This article is co-authored by fourteen researchers, among them Sharing a Planet in Peril (SAPP) members Peter Dannenberg, Clemens Greiner and Javier Revilla Diez.
Infrastructure has never been a single thing, understood in a universal way. Yet, there has long been a broad overarching orthodox approach in which ‘experts’ create replicable, stable, large, networked systems to control nature and ensure regular, predictable flows of people, materials and information. Within this orthodoxy, infrastructure is narrated as good, contributing to economic and social development. In this paper, we identify environmental, economic, political and social pressures challenging this approach to infrastructure, pushing for it to be understood, enacted and constructed differently. We then show how actors have responded to these pressures through examples of flood mitigation, corridor development and sanitation. Our cases are not pure instances of a new approach. Instead, we use them to tease out emergent efforts (and struggles) to rework infrastructure, to make it more fluid, flexible, sustainable and responsive to democratic demands, as well as to more clearly link infrastructure with well-being. These examples reinforce the importance of differentiating infrastructure, including considering how particular approaches imagine and contribute to sustainability and well-being. In this context, we point towards broader ideas of how infrastructure might be reimagined and remade in the future, and the difficult politics of such new visions.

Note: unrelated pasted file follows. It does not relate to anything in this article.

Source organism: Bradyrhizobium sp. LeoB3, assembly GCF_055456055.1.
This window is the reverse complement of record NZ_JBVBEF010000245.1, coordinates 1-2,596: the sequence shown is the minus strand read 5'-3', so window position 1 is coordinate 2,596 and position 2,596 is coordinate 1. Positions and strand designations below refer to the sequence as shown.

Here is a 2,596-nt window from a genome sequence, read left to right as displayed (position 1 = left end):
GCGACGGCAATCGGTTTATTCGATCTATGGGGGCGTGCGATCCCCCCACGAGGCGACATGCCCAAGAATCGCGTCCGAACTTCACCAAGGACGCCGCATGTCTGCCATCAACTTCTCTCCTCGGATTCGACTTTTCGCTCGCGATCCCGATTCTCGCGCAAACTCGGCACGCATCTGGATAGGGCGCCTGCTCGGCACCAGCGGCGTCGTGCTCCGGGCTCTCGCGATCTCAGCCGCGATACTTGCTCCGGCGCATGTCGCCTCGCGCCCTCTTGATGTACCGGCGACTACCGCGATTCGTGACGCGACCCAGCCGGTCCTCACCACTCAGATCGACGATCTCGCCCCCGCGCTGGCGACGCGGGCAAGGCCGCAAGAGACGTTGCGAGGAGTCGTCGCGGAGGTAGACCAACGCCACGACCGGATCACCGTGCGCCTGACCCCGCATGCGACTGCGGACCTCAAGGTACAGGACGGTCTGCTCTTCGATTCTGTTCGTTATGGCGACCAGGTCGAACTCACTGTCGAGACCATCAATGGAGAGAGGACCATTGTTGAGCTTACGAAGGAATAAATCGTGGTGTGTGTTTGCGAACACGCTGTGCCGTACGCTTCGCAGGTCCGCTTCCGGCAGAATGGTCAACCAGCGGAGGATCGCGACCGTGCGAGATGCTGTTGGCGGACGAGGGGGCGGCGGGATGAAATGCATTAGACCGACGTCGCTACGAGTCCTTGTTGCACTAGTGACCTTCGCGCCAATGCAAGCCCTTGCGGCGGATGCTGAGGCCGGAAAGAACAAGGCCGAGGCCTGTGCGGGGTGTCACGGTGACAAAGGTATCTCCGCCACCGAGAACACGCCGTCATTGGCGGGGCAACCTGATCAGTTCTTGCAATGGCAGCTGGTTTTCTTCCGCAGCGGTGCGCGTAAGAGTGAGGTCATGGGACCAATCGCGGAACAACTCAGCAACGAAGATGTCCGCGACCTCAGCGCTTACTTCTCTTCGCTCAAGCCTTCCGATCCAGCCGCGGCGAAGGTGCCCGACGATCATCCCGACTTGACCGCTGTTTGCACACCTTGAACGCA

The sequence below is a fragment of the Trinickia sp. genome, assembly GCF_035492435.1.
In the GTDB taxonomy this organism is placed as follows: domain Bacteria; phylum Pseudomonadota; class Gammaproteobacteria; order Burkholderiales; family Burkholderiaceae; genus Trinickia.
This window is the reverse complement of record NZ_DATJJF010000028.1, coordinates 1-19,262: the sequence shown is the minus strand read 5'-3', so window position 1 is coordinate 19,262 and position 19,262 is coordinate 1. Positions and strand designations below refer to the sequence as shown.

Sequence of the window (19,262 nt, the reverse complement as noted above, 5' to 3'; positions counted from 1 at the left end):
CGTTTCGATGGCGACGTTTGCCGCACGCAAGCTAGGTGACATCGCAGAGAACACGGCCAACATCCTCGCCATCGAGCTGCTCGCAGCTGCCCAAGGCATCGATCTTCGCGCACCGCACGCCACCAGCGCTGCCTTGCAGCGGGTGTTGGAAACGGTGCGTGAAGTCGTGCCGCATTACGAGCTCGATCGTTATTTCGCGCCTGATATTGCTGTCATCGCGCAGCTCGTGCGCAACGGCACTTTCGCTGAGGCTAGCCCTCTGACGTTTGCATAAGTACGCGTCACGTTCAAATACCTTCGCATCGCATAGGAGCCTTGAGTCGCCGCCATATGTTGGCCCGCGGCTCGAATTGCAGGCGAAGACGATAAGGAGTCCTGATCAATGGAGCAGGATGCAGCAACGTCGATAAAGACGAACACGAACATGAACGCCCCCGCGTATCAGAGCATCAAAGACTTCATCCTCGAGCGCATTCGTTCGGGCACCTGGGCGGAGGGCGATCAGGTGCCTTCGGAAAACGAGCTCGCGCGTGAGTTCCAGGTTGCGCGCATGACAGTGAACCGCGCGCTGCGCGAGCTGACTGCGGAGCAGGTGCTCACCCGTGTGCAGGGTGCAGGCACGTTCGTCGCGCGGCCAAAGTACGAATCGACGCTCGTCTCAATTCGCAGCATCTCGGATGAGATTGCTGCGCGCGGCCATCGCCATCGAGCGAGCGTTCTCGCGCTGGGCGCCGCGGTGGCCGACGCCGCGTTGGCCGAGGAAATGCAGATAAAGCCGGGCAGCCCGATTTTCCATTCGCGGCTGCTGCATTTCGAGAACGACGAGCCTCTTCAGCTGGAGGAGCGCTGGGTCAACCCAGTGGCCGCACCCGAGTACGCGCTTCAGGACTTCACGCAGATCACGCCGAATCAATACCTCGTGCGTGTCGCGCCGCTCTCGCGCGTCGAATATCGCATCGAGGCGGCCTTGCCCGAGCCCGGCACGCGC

Lawhon, M., Follmann, A., Braun, B., Cornea, N., Greiner, C., Guma, P., Karpouzoglou, T., Revilla Diez, J., Schindler, S., Schramm, S., Sielker, F., Tups, G., Vij, S., Dannenberg, P. 2023. Making Heterogeneous Infrastructure Futures in and Beyond the Global South, Futures, 2023,103270, DOI